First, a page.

Historically, there has been a good deal of latitude in Anglicanism. You could be “low” (evangelical), “high” (Anglo-Catholic) or “broad” (mainstream). Regardless of brand, Anglicans held to the threefold authority of Scripture, Tradition and Reason. Despite differences in approach, The Book of Common Prayer was the standard form of worship – it was “common” to all. Anglicans also believed in an educated clergy. Decisions, even for the world-wide communion, were on the basis of consensus. This was the sort of Anglicanism that reached beyond the British Isles and went round the world. It had different expressions in Africa, or the Americas, or the Indian subcontinent. The prayer book was translated, local customs were given due regard, content was adapted to context. Anglicans knew who and what they were.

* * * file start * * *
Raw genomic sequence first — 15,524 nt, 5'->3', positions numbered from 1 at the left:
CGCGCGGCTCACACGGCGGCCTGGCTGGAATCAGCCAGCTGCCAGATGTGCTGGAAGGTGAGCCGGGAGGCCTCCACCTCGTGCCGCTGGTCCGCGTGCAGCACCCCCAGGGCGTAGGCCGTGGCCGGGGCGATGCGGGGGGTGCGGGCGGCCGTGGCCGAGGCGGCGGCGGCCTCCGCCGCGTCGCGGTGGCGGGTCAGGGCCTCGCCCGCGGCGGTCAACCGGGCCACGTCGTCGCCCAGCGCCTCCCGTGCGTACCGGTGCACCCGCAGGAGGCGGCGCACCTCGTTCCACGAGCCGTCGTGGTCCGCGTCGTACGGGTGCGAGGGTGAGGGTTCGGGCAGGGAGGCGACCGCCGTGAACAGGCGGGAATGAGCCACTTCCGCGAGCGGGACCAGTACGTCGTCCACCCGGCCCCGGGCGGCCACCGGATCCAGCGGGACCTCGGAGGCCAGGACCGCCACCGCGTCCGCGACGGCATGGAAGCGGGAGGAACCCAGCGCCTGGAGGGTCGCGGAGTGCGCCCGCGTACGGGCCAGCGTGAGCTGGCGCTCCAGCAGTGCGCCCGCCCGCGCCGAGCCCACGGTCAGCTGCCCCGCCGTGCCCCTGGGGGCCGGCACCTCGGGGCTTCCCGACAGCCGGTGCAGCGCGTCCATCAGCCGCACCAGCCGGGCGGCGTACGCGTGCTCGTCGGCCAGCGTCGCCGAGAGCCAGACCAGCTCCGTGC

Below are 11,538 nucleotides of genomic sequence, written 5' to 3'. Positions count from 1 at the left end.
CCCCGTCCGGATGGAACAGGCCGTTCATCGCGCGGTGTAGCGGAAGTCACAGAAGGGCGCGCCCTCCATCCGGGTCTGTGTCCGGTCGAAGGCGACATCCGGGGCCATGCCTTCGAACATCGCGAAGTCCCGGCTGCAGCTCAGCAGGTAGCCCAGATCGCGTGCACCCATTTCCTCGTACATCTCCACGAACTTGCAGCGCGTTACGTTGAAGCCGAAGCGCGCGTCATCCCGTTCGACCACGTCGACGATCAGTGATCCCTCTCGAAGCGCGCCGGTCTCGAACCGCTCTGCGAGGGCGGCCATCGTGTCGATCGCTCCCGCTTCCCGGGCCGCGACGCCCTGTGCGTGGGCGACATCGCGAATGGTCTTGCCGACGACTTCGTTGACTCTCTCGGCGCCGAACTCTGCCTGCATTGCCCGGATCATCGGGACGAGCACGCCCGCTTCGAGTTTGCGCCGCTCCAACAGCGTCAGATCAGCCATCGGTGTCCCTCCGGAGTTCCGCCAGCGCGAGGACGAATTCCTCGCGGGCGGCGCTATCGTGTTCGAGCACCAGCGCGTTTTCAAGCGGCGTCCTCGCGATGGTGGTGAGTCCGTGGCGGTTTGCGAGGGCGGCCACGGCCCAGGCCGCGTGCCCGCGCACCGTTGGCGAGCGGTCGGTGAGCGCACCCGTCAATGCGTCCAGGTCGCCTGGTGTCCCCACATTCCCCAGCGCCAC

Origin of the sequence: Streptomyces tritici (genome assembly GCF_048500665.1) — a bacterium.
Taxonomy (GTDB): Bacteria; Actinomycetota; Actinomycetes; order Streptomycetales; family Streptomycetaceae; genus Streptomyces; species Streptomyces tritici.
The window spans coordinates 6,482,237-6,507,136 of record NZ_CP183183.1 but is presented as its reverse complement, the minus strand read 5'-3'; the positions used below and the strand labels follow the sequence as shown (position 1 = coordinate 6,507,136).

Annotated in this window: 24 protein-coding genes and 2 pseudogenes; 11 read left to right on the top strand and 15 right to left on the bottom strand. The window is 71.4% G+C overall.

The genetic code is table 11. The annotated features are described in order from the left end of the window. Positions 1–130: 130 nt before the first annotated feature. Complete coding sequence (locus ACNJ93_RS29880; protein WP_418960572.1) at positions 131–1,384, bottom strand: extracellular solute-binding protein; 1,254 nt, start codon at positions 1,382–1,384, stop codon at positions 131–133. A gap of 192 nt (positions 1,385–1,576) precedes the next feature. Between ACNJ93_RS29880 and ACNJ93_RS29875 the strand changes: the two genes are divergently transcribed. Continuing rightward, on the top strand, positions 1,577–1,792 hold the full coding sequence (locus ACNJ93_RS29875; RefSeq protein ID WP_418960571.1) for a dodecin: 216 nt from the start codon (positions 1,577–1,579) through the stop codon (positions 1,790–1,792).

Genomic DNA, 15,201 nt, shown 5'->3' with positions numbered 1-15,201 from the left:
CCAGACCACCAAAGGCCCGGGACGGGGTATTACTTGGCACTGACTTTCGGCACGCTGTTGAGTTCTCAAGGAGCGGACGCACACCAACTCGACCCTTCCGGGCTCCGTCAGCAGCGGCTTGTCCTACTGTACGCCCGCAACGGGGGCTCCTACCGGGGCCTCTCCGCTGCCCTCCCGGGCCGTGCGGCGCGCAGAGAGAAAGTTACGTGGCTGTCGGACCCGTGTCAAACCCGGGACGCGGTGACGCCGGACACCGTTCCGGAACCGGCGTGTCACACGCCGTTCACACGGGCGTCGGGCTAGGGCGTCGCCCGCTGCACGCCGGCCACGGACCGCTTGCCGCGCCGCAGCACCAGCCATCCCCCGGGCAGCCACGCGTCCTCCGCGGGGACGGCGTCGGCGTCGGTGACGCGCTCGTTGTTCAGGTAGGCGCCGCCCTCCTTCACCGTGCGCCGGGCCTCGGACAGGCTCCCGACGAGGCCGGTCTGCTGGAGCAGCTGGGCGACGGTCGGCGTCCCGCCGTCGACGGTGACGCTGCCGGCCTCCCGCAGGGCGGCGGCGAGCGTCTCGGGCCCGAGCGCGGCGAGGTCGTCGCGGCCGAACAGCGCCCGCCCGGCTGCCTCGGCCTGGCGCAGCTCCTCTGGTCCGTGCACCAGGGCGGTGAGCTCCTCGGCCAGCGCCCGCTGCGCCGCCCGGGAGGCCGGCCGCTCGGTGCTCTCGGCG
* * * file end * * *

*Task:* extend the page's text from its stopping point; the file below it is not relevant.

This all began to break down in the 1960s and 1970s. The US church ordained women (not talking about the right or wrong of this) breaking consensus with the world-wide communion. New alternate services were brought forward. Tradition was considered a dirty word and being “scriptural” increasingly was identified with a form of fundamentalism. Increasingly, Anglicans no longer knew who they were. Numbers also began to fall. To reverse that trend, Anglicans embarked on a who range of contextual experiments – new liturgies, contemporary services, LGBTQ inclusion, less stringent education for clergy, the abandoning of consensus as a norm… the list could go on.